Carlton ruckman Tom De Koning underwent a procedure to remove a blood clot in his shoulder.
The injury has restricted the 22-year-old to non-contact training, but the Blues hope the ruckman rebuilds his fitness before the season opener in late March.
The football club has attempted to downplay the significance of the blood clot in the emerging talent, calling it a “minor” setback for the young player.
*For readers unsure of what a ruckman is for Australian Rules Football, per Wikipedia*
a ruckman or ruckwoman is typically a tall and athletic player who contests at centre bounces and stoppages (such as boundary throw-ins and ball-ups). The ruckman is one of the most important players on the field. They are often key to coaching strategy and winning centre clearances which result in the most goal kicking opportunities (inside 50s).
— SEN 1116 (@1116sen) February 3, 2022
Very normal for a 22 year old athlete to get blood clots. 😒 pic.twitter.com/7kuYGQ0hkp
— The Juggernaut (@TheJuggernaut88) February 4, 2022
Carlton are playing down the nagging shoulder injury that has restricted emerging ruckman Tom De Koning to non-contact training as he continues to build fitness ahead of the season opener in late March.https://t.co/B3ln5RvEdP
— Real Footy (AFL) (@agerealfooty) February 2, 2022
The ruckman has returned to running and skills sessions, with the club taking a cautious approach with the talented youngster.
De Koning played 13 of his 22 career games last season for the Blues and will likely lead the way again in 2022.
Carlton has three ruckmen on their list including Marc Pittonet and rookie Alex Mirkov.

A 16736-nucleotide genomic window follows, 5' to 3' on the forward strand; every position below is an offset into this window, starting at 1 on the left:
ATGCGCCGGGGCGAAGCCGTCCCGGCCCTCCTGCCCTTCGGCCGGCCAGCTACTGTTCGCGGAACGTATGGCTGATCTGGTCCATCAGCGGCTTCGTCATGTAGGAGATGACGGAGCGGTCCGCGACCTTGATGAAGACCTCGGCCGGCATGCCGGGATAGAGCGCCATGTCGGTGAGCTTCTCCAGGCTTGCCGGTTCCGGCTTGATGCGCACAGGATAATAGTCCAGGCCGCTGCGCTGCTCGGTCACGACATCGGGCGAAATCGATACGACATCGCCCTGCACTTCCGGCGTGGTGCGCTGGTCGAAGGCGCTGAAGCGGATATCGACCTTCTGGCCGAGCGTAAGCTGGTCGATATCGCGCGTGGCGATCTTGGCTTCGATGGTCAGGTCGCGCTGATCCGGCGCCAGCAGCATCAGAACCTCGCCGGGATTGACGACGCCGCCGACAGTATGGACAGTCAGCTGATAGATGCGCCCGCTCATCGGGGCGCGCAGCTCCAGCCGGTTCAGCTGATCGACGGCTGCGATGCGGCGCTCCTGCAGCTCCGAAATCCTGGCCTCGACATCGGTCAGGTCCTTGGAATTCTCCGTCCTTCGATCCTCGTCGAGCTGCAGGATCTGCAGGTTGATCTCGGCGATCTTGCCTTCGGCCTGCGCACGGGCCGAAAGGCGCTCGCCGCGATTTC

news.com.au noted the club attempting to downplay De Koning’s blood clot:
Carlton downplayed the significance of the operation, calling it “minor”, but is yet to confirm whether the 22-year-old will be available for the club’s first game of the season on March 17.
“The club will continue to monitor the 22-year-old closely over the next month to assess his availability for the start of the season,” a Carlton statement read.
“De Koning is in good health following the procedure and is being integrated back into training.”
As stated by the AFL:
ALL PLAYERS and football department staff at AFL and AFLW clubs will need to be fully vaccinated to train and play as part of the AFL’s COVID-19 policy.
After months of consultation with governments and the AFLPA, the AFL on Thursday released a three-stage schedule as part of its “responsibility to address the risk of exposure to COVID-19 of our players and football program staff”.
The policy will apply to all players selected in next month’s NAB AFL Draft.
Applications for exemptions for vaccinations will be determined under criteria “similar to the Victorian Authorised Worker Vaccination Mandate”.